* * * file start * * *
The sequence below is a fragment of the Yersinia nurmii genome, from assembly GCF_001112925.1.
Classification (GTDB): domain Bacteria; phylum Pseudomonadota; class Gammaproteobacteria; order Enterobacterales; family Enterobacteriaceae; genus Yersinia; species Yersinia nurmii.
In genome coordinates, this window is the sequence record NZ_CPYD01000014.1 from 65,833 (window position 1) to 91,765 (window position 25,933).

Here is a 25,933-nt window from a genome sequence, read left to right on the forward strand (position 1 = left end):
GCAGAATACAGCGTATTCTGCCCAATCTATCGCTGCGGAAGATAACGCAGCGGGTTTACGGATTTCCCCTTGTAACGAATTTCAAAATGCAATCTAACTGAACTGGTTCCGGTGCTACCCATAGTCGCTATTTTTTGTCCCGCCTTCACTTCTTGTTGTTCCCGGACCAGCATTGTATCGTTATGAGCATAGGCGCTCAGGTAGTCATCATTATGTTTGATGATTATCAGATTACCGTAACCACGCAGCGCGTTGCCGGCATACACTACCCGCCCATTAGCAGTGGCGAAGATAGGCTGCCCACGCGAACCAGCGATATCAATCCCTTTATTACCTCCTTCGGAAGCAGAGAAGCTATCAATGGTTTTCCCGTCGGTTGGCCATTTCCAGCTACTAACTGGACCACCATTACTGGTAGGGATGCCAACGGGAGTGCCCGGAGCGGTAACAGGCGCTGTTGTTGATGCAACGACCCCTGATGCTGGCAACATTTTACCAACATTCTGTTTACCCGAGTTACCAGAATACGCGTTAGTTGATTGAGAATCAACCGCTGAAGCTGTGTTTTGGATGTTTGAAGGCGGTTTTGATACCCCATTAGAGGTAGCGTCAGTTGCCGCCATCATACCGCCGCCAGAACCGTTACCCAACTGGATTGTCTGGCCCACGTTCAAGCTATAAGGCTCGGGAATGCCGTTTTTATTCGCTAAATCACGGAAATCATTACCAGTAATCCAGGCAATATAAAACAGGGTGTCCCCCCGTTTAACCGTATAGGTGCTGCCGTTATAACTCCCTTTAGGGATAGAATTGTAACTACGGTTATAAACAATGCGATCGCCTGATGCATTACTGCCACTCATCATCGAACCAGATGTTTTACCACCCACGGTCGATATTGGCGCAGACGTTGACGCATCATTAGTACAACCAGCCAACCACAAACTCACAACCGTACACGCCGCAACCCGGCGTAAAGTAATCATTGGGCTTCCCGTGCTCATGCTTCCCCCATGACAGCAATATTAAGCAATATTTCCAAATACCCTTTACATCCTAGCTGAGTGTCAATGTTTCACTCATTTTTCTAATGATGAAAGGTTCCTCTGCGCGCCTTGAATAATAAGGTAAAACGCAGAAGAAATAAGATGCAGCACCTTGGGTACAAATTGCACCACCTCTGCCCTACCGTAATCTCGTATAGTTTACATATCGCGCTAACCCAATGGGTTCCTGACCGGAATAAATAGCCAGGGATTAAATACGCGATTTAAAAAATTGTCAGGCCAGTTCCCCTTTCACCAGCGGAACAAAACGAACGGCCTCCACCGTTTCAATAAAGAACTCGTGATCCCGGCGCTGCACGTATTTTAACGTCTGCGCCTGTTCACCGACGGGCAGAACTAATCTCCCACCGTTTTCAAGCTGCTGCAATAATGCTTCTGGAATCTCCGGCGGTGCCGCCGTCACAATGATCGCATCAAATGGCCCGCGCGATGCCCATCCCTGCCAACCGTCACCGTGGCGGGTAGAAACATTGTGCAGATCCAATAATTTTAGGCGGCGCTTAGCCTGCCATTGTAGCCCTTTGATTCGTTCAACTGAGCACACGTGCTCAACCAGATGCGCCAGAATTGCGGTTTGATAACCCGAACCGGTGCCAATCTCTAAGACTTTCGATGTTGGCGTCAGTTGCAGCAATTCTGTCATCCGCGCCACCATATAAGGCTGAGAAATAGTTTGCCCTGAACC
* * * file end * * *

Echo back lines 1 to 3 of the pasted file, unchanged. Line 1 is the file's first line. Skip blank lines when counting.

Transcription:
The sequence below is a fragment of the Yersinia nurmii genome, from assembly GCF_001112925.1.
Classification (GTDB): domain Bacteria; phylum Pseudomonadota; class Gammaproteobacteria; order Enterobacterales; family Enterobacteriaceae; genus Yersinia; species Yersinia nurmii.
In genome coordinates, this window is the sequence record NZ_CPYD01000014.1 from 65,833 (window position 1) to 91,765 (window position 25,933).